Obtaining Social Security Disability benefits is a complex, lengthy and potentially confusing process. You need to demonstrate to the Social Security Administration that you suffer from a qualifying condition that prevents you from working for a minimum of twelve months. As part of the application process, determination of a valid SSD claim is dependent on several factors. To decide your disability status, the SSA utilizes a five-step process.
The fifth step in claims adjudication is weighing whether you can do any other type of work. This is where your education and age come into play.
How is education considered by the SSA?
Your education affects how the SSA assesses your ability to adjust to other work. The SSA considers data such as years of schooling and completion of any vocational school or special job training. In the absence of formal education, the SSA will factor in any strong evidence you have how your educational achievement is different.
If you happen to be a recent graduate of an education or training program that prepared you for a skilled field, this might work against your SSD claim- especially if you can physically and mentally handle that occupation. Additionally, limited English communication abilities and illiteracy are factors that restrict your future work ability.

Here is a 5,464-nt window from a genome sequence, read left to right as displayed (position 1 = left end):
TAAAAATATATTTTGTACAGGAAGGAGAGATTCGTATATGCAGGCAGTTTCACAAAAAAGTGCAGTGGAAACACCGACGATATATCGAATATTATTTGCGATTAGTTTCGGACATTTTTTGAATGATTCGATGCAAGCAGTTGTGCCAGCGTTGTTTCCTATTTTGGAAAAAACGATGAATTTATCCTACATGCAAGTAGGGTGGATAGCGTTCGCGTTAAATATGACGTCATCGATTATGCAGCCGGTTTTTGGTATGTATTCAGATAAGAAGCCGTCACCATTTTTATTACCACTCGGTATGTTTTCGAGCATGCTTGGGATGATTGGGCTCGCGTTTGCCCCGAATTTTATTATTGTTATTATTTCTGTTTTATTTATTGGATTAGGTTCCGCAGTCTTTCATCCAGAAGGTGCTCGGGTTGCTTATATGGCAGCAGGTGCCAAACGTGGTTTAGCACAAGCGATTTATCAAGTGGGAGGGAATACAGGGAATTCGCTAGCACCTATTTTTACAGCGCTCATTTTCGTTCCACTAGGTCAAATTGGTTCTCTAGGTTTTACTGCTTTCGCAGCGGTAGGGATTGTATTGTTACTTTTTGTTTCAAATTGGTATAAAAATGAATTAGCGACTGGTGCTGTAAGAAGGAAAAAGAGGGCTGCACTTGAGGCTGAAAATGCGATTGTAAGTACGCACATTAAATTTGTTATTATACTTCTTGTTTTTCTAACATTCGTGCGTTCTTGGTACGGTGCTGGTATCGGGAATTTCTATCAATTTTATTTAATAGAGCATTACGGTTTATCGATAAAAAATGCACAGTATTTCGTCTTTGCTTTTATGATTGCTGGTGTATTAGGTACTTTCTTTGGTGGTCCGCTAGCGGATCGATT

How does age factor into potential adjustment to new work?
Your age is another way to determine the extent to which you can adjust to other work. For example, if you are of an advanced age (55 years or more), the SSA considers your age a significant factor affecting your potential adjustment to other work. If you are a younger individual (not yet 45), you are not as limited to change occupations as other people who are older.
Your age will not be the sole factor in determining if you can do any other type of work. A complete assessment of your education, work experience, functional capacity and age dictate your SSD claim outcome.